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Scholarly Communication: Open Access

The process by which scholars and institutions create, disseminate, preserve, and utilize scholarship, research, and creative works.

What is Open Access?

Open Access graphic by Flickr user Mllerustad

Open access seeks to make scholarly materials such as published and unpublished articles, manuscripts, working papers, conference proceedings, datasets, and creative works available to the public.

Open access literature is usually defined as "digital, online, free of charge, and free of most copyright and licensing restrictions"  (Suber, 2008).

It's made possible by the distribution power of the internet and the consent of the author or copyright-holder (Suber, 2008).

Open access materials have been reported to be downloaded more than traditionally published materials (Davis et al, 2008), and provide more opportunities for easier collaboration among researchers. In some disciplines, material is cited more than restricted (non-open access) material (Lawrence, 2001).

Beginning in October 2012 Johnson & Wales Library will participate in the International Open Access Week program. Visit the Open Access Week event page for more details.

OA Resources

Open Access Options at JWU

ScholarsArchive@JWU is an open access digital repository for scholarly materials and creative works. ScholarsArchive@JWU provides many tools for open access scholarly communication, including support for:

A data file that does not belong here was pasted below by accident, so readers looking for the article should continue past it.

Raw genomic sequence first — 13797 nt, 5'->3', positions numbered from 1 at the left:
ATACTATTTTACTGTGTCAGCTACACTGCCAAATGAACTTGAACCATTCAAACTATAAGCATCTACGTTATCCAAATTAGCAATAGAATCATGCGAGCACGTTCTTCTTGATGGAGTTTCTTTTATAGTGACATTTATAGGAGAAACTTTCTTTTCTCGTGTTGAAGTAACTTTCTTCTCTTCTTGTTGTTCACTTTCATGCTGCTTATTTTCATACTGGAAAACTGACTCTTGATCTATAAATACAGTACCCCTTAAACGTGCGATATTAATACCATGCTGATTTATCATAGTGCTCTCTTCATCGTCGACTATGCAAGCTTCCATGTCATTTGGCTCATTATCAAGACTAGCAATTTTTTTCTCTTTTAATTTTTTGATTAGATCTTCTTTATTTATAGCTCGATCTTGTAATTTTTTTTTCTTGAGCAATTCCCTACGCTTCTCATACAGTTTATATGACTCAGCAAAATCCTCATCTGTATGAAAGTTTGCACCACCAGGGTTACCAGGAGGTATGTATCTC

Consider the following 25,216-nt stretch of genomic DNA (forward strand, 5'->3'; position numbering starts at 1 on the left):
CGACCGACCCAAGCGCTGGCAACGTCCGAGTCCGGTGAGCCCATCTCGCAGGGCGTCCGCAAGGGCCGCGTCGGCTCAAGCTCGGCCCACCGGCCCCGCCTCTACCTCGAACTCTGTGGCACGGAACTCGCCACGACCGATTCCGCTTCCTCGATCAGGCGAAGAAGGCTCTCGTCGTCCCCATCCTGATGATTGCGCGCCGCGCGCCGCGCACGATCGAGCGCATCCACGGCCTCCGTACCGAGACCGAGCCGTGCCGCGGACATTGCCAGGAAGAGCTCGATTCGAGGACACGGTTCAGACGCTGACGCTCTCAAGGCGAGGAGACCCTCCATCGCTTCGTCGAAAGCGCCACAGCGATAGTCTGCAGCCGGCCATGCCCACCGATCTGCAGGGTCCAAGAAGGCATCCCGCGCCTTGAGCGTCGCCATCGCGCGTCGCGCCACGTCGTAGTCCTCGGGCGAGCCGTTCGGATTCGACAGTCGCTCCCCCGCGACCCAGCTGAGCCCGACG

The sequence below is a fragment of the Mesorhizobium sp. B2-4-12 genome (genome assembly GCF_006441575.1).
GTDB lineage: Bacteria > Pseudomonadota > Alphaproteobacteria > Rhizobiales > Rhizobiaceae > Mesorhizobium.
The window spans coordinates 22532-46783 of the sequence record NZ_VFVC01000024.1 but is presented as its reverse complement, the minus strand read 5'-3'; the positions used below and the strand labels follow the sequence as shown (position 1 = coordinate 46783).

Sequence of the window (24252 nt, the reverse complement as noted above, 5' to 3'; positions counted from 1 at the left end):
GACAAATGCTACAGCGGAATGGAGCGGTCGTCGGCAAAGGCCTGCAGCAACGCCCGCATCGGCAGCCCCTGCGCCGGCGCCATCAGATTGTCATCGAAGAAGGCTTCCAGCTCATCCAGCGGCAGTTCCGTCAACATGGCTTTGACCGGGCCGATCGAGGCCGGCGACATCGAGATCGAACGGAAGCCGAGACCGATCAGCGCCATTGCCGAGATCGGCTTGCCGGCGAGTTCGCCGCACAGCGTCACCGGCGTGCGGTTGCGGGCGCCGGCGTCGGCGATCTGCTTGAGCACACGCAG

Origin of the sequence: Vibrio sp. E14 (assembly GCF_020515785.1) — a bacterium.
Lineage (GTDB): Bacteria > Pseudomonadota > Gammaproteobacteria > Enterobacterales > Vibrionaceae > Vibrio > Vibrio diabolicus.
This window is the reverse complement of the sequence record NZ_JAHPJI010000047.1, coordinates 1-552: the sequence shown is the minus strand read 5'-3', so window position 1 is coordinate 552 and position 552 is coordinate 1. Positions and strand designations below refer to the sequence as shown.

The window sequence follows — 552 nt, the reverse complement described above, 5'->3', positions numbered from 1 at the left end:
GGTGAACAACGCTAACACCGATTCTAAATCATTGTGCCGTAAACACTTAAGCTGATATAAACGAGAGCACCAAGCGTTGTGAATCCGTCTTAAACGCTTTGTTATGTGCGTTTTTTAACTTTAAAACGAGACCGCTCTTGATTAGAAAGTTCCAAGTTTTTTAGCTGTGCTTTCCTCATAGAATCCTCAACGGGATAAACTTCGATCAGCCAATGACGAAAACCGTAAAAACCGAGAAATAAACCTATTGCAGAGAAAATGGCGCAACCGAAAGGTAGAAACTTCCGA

• Open access, peer reviewed e-journal creation and publishing
  • Conference and symposium content management and archiving, including online "Call for Papers" and peer review functionalities
  • Open access publishing for JWU schools, colleges, research centers, departments, and libraries
  • Digital copies of JWU Graduate School Dissertations and Thesis


The ScholarsArchive@JWU coordinator and subject specialist librarians strive to build new partnerships with faculty, departments, research centers, and staff to collect and publish new content. Please visit ScholarsArchive@JWU to find out more.

Current Literature: Open Access and the Citation Advantage

Donovan, James M., and Watson, Carol A. "Citation Advantage of Open Access Legal Scholarship" Law Library Journal 103.4 (2011): 553-573.

Fister, B. (2011). The value of doing research – and sharing it. Inside Higher Ed. [Blog]. Retrieved from

Gargouri Y, Hajjem C, Larivière V, Gingras Y, Carr L, et al. (2010) Self-Selected or Mandated, Open Access Increases Citation Impact for Higher Quality Research. PLoS ONE 5(10): e13636. doi:10.1371/journal.pone.0013636

Xia, J., and Nakanishi, K. (2012). Self-selection and the citation advantage of open access articles. Online Information Review 36(1), 40- 41. Retrieved from